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  • Verdi - La Traviata / Ciofi, Sacca, Hvorostovsky, Tufano, Martorana, Cordella, Porta, Maazel, La Fenice Opera
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Verdi - La Traviata / Ciofi, Sacca, Hvorostovsky, Tufano, Martorana, Cordella, Porta, Maazel, La Fenice Opera

15 customer reviews

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DVD
"Please retry"
1-Disc Version
$35.00

Special Features

None.

Product Details

  • Actors: Patrizia Ciofi, Dmitri Hvorostovsky, Roberto Sacca, Eufemia Tufano, Salvatore Cordella
  • Format: Classical, Color, NTSC, Widescreen
  • Language: Italian (Dolby Digital 5.1), Italian (DTS 5.1), Italian (PCM Stereo)
  • Subtitles: English, French, Spanish
  • Region: Region 1 (U.S. and Canada only. Read more about DVD formats.)
  • Aspect Ratio: 1.77:1
  • Number of discs: 1
  • Rated: NR (Not Rated)
  • Studio: Alliance
  • DVD Release Date: October 18, 2005
  • Run Time: 146 minutes
  • Average Customer Review: 3.9 out of 5 stars  See all reviews (15 customer reviews)
  • ASIN: B000B6N6FE
  • Amazon Best Sellers Rank: #168,973 in Movies & TV (See Top 100 in Movies & TV)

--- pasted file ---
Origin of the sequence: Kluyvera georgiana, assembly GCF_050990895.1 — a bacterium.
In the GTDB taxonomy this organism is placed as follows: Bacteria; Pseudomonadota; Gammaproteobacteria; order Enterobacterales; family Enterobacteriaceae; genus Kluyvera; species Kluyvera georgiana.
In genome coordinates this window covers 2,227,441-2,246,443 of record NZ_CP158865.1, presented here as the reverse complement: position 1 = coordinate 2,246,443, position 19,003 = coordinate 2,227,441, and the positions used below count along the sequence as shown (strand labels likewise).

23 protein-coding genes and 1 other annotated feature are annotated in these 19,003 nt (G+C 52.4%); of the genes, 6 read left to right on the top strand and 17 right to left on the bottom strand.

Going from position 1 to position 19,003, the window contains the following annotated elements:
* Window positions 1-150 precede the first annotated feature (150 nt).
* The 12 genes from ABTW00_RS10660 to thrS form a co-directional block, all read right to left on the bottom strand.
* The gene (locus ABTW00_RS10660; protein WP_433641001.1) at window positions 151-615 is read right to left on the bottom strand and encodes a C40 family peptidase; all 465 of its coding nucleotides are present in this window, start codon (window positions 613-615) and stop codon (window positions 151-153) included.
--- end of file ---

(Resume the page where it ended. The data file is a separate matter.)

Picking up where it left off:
Customer Reviews

Most Helpful Customer Reviews

25 of 31 people found the following review helpful By Toni Bernhard on April 15, 2006
Mine seems to be a minority opinion here, but this production was a big disappointment. I was looking forward to Patrizia Ciofi as Violetta because she was thrilling in the recent Lyon Opera production of Lucie de Lammermoor. I was curious to see Roberto Sacca as Alfredo because I've only heard him as a sweet-voiced Mozart tenor (he does a great job of humanizing Don Ottavio in The Zurich Opera's 2001 Don Giovanni). And I expected great things from Dmitri Hvorostovsky who was so good as di Luna in Il Trovatore.

The first surprise was to see Violetta played as a common prostitute instead of the self-educated and refined courtesan, Marie Duplessis, on whom Verdi based the character. To help with this transformation, the director updates the setting to the 1970's, Violetta parading around in flimsy lingerie and Alfredo appearing to be some kind of photographer (paparazzi perhaps?). I can accept the director's choice to focus on Violetta's "bottom line" profession, but in Act I, Ciofi and Sacca play their characters as so self-absorbed that they are entirely unsympathetic. How can we believe Alfredo loves Violetta when, as he cries "mysterioso" in "Di quell' amor," he's throwing photographs at her ("head shots" in the trade) and then sings the rest of the duet with his camera in front of his face, snapping pictures? This duet seems like a complete failure to me.

Ciofi continues to disappoint in Act I. She oversings and overacts in her big set piece. I find it painful to watch. In Act II, Sacca's voice comes alive in "O mio rimorso," but why is the floor of the forest covered with U.S. dollars printed with Verdi's picture? I don't get it.
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23 of 29 people found the following review helpful By Archie (Ottawa Canada) on December 26, 2005